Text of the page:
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The Gravity of Objects: How Affectively Organized Generative Models Influence Perception and Social Behavior

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The Gravity of Objects: How Affectively Organized Generative Models Influence Perception and Social Behavior

Patrick Connolly. Front Psychol.

Abstract

Friston's (2010) free energy principle (FEP) offers an opportunity to rethink what is meant by the psychoanalytic concept of an object or discrete mental representation (Ogden, 1992). The significance of such objects in psychoanalysis is that they may be superimposed on current experience so that perceptions are partly composed of projected fantasy and partly of more realistic perception. From a free energy perspective, the psychoanalytic (person) object may be understood as a bounded set of prior beliefs about a "platonic" sort of person that provides a free energy minimizing, evidence maximizing, hypothesis to explain inference about - or dyadic interactions with - another. The degree to which realistic perception supervenes - relative to a platonic person object - will depend upon the precision assigned to the sensory evidence (concerning the person) relative to the prior beliefs about a platonic form. This provides a basis for not only explaining projection and transference phenomena but also conceptualizing a central assumption within the object relations psychoanalysis. As an example, the paper examines the Kleinian theory of split good or bad part objects as affectively organized generative models (or platonic part-object models) formed in early infancy. This also provides a basis for building on work by Kernberg (1984, 1996) by conceptualizing the role of the part object(s) in a continuum of reality testing, from mild errors in perception that are relatively easily corrected, through borderline affective instability and frequent shifts between part-object experience, to psychotic failures of reality testing, where Friston et al. (2016) proposed that aberrant precisions bias perception to high precision false beliefs (here cast as platonic part objects), such as stable perceptions of others (and possibly oneself) as persecutory agents of some sort. The paper demonstrates the value that the history of clinical insights into psychoanalysis (including object relations) and a system-based approach to the brain (including the free energy principle) can have for one another. This is offered as a demonstration of the potential value of an "Integrative Clinical Systems Psychology" proposed by Tretter and Lo¨ffler-Stastka (2018), which has the potential to integrate the major theoretical frameworks in the field today.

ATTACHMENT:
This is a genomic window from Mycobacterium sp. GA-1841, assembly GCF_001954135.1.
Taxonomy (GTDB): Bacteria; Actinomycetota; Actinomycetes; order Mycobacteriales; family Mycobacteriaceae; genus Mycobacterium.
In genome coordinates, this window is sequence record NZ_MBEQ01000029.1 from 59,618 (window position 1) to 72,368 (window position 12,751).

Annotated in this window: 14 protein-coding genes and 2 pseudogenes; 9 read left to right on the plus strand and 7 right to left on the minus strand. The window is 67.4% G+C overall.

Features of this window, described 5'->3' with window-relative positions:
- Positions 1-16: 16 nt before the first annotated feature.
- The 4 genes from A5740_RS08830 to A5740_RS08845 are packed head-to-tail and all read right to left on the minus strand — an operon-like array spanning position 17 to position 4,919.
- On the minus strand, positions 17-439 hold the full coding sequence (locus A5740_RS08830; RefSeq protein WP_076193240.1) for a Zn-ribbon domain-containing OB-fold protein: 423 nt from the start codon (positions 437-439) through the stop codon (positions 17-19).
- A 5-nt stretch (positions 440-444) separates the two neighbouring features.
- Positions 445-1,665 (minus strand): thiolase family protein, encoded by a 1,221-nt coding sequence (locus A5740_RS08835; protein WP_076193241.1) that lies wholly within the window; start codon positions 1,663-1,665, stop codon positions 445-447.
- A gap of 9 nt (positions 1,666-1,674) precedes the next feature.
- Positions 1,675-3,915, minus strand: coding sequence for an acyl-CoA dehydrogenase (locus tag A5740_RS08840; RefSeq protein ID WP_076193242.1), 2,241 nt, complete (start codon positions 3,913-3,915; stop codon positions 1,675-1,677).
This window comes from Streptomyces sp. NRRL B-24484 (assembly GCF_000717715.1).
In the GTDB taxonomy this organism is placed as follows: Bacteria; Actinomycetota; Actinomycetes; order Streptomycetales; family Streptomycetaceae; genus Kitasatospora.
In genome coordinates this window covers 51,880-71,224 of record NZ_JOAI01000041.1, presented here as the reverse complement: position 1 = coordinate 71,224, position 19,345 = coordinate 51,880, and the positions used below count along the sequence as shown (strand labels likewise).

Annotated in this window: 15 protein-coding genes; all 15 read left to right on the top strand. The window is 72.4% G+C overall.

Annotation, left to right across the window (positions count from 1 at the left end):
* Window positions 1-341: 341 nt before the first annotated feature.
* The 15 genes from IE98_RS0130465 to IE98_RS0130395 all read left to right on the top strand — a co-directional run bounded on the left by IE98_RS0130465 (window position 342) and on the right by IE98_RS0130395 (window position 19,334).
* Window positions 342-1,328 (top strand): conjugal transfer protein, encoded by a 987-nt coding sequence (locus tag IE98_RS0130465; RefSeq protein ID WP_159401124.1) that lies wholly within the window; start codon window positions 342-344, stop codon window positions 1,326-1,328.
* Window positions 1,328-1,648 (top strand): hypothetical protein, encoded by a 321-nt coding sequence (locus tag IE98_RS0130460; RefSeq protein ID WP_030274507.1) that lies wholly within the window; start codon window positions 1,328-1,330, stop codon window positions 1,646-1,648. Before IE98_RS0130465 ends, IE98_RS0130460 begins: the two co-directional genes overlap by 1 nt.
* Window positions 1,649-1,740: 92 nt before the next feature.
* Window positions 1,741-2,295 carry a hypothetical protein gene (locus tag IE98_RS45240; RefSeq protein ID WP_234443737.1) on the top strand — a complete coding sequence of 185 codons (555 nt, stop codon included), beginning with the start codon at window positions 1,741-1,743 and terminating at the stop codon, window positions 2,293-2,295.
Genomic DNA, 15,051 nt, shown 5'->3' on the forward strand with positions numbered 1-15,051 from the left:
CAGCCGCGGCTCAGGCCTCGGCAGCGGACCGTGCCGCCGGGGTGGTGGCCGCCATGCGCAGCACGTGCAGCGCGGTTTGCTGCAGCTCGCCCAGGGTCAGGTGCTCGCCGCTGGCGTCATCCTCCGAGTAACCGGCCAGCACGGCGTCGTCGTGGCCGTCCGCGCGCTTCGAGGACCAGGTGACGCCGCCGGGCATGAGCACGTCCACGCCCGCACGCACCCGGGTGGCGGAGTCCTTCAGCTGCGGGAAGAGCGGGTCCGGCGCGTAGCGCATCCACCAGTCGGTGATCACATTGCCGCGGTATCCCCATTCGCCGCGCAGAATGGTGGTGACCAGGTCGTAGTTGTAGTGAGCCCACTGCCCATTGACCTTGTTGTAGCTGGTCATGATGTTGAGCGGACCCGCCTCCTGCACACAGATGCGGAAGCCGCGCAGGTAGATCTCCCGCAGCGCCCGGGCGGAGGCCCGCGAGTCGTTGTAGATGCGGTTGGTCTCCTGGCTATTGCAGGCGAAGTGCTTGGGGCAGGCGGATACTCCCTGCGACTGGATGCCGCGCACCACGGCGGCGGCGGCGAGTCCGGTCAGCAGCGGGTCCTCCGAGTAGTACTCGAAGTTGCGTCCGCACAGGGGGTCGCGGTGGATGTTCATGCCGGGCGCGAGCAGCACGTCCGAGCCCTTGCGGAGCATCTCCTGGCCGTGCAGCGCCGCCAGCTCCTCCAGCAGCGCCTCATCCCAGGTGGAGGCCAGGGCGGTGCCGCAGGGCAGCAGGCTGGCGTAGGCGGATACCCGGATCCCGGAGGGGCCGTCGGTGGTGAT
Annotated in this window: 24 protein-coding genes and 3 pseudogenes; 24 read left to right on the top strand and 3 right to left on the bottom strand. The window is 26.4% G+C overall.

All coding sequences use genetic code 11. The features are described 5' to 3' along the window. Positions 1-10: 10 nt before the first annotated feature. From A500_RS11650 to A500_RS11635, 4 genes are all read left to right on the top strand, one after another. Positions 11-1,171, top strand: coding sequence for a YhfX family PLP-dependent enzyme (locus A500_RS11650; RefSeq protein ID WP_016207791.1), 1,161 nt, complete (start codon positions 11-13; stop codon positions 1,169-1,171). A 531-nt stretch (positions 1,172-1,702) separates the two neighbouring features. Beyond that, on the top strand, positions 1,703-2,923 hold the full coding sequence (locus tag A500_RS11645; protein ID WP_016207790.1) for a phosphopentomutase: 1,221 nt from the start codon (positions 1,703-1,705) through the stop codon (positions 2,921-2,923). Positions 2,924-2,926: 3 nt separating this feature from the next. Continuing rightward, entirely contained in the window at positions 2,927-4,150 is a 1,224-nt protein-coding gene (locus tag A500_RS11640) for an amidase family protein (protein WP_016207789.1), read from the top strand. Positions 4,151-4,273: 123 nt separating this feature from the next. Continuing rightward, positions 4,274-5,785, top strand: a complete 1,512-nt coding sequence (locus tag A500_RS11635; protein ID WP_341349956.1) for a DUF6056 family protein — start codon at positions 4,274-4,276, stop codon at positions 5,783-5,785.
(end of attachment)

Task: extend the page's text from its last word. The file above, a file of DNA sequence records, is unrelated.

Keywords: development; free energy principle; integrative clinical systems psychology; object relations; psychoanalysis; social perception; systems theory.

Figures

Figure 1
Figure 1
The emergence of person object representation differentiated from other representations, from a lower level of affectively organized part objects (adapted from Tretter and Lo¨ffler-Stastka, 2018, p. 11, with permission from the copyright holder).
Figure 2
Figure 2
The emergence of a dominant platonic person model (integrating positive and negative affects) as a leading part from a layer of part-object models organized by affect.
Figure 3
Figure 3
Borderline dynamics of affectively organized object representation (OR), modified from Tretter and Lo¨ffler-Stastka, 2018, p. 11, with permission from the original author and copyright holder, Thieme Publishing. These figures show basins of attraction for positive and negative affect for typical early development (A), typical mature development (B), and dynamics of Borderline structure (C).

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